Music is the heart and soul of life at Orley Farm School. Lessons are very much ‘hands-on’ and practical with singing at the core of everything we do. Children are recognised as musicians from the moment they walk in the door, and we recognise our responsibility to nurture and teach them as the budding musicians they are.
Children are taught that their musicianship is multifaceted: they are composers, singers, performers, music theorists, music technologists and if they show signs of leadership, they are given opportunities to lead music in class.
In order to grow as composers, children are taught works written by people from all over the world, those from both the past and present. The works of these men and women (and sometimes children) are taught to the children, so they can understand the mechanics and touch the magic involved in creating music for themselves and for their communities.
Singing is a huge part of school life. Children have hymn practice every week, where they learn new hymns and worship songs, from medieval times to the present. The school has four choirs, and if you walk through the playground at break time you may hear children singing in their own groups as well.
Children also learn what it takes to be performers, both individually and in groups. The music and drama departments work closely together, and there are productions throughout the year. Concerts are a regular feature of school life as well as more ‘informal’ performances which take place during assemblies.
In the same way that children are taught to read words in Pre Prep, we teach children to read music. Our goal is for children to gain competence and confidence as sight-singers and sight-readers.
We are a team of 15 music teachers. We teach a range of instruments that includes woodwind, brass, string, keyboard, guitar, and percussion. Children have the option of taking one-on-one lessons in school from Year 2, and from Year 3 children have the option of joining an orchestral ensemble, of which we have seven.
Director of Music
Children learn through singing fun songs, music games, rhythm games and through movement and dance at this stage. Reception children will be exploring the highs and lows of their own voice, and by Year 1 they begin to realise they have a very special and unique voice. They also begin to learn that music is very much a collaborative activity, and it is important to work together.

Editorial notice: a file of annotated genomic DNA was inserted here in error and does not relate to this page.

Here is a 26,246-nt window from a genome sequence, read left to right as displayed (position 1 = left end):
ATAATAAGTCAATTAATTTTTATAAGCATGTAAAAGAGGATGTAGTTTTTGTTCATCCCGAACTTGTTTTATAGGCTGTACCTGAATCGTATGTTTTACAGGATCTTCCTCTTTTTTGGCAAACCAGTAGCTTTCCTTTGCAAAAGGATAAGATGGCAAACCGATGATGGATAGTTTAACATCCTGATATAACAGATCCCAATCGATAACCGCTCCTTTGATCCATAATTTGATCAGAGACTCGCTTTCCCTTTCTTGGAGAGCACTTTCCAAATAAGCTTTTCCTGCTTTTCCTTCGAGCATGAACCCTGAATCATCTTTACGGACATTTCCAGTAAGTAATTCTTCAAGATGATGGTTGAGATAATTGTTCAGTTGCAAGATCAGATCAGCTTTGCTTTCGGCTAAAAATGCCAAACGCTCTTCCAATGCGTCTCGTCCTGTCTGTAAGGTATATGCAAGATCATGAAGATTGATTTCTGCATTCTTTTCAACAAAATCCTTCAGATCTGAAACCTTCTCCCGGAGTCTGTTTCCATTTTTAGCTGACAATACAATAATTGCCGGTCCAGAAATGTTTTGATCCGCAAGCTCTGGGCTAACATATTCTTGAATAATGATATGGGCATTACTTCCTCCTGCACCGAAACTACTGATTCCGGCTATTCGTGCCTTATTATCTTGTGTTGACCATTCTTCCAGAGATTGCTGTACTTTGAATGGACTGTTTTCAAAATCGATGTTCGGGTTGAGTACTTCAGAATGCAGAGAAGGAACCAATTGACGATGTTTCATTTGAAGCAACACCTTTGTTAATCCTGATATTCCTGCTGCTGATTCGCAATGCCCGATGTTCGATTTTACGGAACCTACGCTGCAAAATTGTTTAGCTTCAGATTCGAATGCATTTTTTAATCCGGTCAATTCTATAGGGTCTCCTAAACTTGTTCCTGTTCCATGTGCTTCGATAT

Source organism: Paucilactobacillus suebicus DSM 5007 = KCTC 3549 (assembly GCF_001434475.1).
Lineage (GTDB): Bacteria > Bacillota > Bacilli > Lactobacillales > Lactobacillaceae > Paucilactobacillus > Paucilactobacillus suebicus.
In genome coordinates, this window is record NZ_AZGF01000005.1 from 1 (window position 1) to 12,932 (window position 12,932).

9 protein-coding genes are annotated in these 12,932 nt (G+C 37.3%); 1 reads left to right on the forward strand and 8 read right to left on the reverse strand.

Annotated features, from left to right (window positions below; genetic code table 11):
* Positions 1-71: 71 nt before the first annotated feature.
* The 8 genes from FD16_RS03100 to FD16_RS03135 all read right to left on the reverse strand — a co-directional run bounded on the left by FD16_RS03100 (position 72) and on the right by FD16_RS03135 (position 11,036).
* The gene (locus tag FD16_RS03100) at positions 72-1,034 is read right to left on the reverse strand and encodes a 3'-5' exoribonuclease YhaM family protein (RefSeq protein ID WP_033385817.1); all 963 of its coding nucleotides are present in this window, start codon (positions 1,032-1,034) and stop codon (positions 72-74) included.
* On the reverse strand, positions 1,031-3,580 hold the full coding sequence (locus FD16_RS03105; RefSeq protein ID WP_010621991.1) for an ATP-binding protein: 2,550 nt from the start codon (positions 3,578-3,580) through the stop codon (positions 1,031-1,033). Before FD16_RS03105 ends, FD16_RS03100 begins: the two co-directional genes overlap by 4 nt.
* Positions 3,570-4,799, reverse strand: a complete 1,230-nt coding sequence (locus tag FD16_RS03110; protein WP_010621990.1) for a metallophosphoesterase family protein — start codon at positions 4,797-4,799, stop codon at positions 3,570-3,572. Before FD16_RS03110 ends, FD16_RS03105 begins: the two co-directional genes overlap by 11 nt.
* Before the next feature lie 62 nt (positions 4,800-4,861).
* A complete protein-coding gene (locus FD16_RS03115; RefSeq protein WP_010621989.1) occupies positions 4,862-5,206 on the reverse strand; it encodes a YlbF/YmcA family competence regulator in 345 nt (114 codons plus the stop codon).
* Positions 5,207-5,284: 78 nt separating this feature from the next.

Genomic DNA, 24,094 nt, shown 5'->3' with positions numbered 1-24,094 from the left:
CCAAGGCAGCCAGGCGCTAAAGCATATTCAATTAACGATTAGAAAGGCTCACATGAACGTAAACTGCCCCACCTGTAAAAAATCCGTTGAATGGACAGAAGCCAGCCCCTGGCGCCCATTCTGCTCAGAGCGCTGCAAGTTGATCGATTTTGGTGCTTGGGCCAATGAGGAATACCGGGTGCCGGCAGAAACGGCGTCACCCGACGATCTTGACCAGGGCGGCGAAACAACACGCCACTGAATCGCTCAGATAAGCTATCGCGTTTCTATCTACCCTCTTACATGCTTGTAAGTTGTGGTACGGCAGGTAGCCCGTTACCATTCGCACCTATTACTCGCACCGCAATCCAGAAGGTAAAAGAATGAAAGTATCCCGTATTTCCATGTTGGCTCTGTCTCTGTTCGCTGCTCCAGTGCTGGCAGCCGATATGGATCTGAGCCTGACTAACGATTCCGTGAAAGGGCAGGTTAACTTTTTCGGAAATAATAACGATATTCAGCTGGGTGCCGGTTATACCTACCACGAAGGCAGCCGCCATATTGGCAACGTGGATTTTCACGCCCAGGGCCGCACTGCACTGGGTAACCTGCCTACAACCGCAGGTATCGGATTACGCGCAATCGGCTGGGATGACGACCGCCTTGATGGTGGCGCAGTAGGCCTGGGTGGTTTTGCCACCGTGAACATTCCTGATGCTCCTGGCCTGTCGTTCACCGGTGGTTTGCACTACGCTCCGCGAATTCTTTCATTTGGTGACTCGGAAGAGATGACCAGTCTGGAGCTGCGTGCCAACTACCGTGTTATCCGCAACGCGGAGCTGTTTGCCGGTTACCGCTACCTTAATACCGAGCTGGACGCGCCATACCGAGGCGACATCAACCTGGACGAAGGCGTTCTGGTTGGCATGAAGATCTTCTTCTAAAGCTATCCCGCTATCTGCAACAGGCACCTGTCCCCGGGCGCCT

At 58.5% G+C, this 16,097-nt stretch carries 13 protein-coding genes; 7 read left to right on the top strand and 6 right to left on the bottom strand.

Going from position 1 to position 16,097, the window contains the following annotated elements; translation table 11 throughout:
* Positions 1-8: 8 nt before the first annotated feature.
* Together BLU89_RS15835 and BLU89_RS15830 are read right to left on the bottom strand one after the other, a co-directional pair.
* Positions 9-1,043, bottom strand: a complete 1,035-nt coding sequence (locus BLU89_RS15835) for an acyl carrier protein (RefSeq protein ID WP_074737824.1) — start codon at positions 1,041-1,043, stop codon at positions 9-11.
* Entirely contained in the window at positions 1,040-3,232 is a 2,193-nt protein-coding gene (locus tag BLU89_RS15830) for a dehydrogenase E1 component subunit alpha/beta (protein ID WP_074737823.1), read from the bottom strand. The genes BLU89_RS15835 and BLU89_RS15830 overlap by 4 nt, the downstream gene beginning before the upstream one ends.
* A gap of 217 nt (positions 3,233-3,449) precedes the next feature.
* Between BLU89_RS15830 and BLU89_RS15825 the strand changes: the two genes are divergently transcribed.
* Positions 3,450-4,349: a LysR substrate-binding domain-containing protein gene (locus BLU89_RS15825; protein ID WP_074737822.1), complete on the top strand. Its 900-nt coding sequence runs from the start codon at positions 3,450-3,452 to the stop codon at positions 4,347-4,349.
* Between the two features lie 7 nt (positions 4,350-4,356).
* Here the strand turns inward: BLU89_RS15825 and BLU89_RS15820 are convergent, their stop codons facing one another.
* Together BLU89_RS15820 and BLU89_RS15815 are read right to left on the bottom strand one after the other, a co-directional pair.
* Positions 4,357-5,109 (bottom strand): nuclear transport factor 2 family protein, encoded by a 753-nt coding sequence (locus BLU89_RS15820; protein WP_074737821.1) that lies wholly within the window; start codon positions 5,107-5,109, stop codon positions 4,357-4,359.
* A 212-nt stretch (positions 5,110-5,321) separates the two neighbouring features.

Music is taught through storytelling to both Year 1 and Year 2, and the elements of music – particularly rhythmic symbols and solfege syllables (e.g. do, re, mi, etc.) – are gradually taught to children through songs they have already learned in class. The Kodaly Method and Takadimi Syllables are key components of our methodology.
At the end of Year 1, there is a very fun ‘Come and Play’ day where the children try out various orchestral instruments with guidance from our visiting music teachers. Children then have the opportunity from Year 2 to begin taking individual instrumental tuition.
Children at this stage are singing in unison with great confidence, and they know how the main solfege notes function, i.e. sol, mi, la and do. They know the basics about song structure as well.
Songs with harmonies are now introduced, and children begin building their repertoire of rounds. It is an exciting time when they begin to hear what it is like to sing their part whilst someone else is singing a different part in the same room.
Solo performance is encouraged in class, and those who are playing instruments can audition in order to play for their classmates during lesson time. We study folk songs intensively and widely, starting with English folk songs, and moving out to those around the world. Children then begin to write their own songs at this stage. They are advancing in their knowledge of solfege, music theory, and music history.
At this stage all lessons are practical, and pupils are encouraged to bring their own instruments in order to form ensembles for class activities. Garage Band is introduced in Year 7 and these lessons run alongside traditional acoustic music. Pupils learn more about the elements of music, they have aural training, and pupils play their first or second study instruments in small ensembles.